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BORIS MEJOFF, petitioner, vs.

THE DIRECTOR OF PRISONS, (1951)


Facts :
This is a second petition for habeas corpus by herein petitioner.
Mejoff is an alien of Russian decent. He was brought to this country from
Shanghai as a secret operative by the Japanese forces.
Upon liberation, he was arrested as a Japanese spy. He was deported having
been found out that he has no travel documents and his entry here in the
Philippines was illegal. The Deportation Board ordered the immigration
officials for his deportation on the first transportation to Russia. He was
moved in Cebu where 2 Russian ships were scheduled, but each respective
masters of the ship refused to take petitioner due to no authority to do so.
Thus, respondent was moved again to Bilibid Prison, Muntinglupa. Since then
and until the time this case was initiated he was still detained in the said jail.
Issue : Whether or not an aliens prolonged detention is unlawful.
Held : Petitioners entry here in the Philippines was not illegal since he was
brought here by the armed force of the then de facto government.
Petitioner's to be released.
The protection against deprivation of liberty without due process of law and
except for crimes committed against the laws of the land is not limited to
Philippine citizens but extends to all residents, except enemy aliens,
regardless of nationality.
Moreover, by its Constitution (Art. II, Sec. 3) the Philippines "adopts the
generally accepted principles of international law as part of the law of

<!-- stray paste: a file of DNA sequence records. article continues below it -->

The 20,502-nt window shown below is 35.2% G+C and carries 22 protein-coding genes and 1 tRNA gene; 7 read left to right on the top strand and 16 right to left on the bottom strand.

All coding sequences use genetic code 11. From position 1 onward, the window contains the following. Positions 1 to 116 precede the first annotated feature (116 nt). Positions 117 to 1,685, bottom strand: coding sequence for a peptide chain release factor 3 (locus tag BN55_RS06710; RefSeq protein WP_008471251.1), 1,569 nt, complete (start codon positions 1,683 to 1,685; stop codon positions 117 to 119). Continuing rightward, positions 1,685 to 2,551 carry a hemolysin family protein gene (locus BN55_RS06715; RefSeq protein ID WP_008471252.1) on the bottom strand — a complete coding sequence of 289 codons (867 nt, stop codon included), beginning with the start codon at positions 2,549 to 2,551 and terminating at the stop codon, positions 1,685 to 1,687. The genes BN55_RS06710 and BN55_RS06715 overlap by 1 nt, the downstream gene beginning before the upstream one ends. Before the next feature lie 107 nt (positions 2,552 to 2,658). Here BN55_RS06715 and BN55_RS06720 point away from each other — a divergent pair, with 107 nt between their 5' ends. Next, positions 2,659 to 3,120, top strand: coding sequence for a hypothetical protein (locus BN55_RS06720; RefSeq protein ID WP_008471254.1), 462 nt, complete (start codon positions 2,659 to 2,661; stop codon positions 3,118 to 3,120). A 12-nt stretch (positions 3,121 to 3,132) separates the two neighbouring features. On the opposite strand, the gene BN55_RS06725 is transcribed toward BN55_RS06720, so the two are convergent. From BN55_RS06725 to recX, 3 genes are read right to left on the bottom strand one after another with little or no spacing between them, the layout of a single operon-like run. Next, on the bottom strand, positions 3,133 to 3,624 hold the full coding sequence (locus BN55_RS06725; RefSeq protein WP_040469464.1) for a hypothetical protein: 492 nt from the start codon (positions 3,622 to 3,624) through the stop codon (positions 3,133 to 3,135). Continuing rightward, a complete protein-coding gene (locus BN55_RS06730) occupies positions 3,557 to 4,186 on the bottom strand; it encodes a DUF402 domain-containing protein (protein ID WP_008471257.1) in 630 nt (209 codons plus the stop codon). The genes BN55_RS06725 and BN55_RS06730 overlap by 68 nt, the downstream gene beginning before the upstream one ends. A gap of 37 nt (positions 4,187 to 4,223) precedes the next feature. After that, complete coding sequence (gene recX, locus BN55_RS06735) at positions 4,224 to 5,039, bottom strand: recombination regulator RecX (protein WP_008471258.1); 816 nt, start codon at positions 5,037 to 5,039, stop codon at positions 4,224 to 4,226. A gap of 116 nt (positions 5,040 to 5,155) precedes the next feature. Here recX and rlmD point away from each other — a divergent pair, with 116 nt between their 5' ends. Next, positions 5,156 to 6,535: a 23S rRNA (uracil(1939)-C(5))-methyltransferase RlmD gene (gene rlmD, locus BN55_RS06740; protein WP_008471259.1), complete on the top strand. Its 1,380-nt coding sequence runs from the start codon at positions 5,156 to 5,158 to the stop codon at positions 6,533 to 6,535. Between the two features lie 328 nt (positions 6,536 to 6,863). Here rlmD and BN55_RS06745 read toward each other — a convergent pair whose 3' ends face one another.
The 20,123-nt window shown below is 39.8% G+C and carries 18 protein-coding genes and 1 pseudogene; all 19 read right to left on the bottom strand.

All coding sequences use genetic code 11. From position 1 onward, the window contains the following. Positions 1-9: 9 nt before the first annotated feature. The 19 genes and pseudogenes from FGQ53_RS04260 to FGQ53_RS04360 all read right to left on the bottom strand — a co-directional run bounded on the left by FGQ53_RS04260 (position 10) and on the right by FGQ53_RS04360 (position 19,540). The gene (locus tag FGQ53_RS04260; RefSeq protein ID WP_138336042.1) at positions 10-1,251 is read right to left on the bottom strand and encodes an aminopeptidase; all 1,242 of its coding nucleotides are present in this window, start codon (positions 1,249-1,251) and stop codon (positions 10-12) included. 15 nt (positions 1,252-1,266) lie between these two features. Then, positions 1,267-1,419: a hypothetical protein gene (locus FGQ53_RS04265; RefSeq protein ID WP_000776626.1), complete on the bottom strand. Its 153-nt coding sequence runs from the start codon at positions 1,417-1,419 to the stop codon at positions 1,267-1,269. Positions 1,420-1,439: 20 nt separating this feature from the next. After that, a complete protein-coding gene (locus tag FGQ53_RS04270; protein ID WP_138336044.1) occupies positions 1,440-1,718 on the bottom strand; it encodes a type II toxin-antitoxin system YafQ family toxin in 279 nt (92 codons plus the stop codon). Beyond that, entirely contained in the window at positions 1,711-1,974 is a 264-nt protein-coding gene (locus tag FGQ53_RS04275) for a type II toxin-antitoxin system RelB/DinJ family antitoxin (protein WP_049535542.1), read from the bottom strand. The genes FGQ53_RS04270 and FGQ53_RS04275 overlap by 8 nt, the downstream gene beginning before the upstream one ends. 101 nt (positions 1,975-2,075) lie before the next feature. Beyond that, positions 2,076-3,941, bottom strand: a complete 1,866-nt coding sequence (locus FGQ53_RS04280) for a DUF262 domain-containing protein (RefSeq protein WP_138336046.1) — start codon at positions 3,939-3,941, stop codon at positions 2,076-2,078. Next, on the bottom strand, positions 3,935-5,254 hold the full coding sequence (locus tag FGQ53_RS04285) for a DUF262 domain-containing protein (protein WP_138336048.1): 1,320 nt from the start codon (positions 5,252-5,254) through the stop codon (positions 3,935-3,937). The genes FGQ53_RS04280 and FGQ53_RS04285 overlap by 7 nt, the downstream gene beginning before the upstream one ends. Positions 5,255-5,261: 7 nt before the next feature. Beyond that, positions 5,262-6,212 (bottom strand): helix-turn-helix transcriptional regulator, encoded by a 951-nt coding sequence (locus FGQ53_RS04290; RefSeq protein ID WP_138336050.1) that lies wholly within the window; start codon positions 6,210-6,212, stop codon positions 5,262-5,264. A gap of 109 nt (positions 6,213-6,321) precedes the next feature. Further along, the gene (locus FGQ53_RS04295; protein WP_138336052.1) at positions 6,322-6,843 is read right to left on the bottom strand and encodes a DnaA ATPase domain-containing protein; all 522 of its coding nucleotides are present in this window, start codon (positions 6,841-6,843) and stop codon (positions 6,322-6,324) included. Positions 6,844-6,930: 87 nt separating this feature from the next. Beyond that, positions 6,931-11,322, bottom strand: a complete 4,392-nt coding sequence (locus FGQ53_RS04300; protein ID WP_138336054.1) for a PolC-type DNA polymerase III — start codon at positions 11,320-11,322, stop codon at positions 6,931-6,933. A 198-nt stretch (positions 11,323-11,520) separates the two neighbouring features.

Nation." And in a resolution entitled "Universal Declaration Of Human Rights"
and approved by the General Assembly of the United Nations of which the
Philippines is a member, at its plenary meeting on December 10, 1948, the
right to life and liberty and all other fundamental rights as applied to all
human beings were proclaimed.
It was there resolved that "All human beings are born free and equal in
degree and rights" (Art. 1); that "Everyone is entitled to all the rights and
freedom set forth in this Declaration, without distinction of any kind, such as
race, colour, sex, language, religion, political or other opinion, nationality or
social origin, property, birth, or other status" (Art. 2); that "Everyone has the
right to an effective remedy by the competent national tribunals for acts
violating the fundamental rights granted him by the Constitution or by law"
(Art. 8); that "No one shall be subjected to arbitrary arrest, detention or
exile" (Art. 9 ); etc.
Premises considered, the writ will issue commanding the respondents to
release the petitioner from custody upon these terms: The petitioner shall be
placed under the surveillance of the immigration authorities or their agents
in such form and manner as may be deemed adequate to insure that he keep
peace and be available when the Government is ready to deport him. The
surveillance shall be reasonable and the question of reasonableness shall be
submitted to this Court or to the Court of First Instance of Manila for decision
in case of abuse.
No costs will be charged.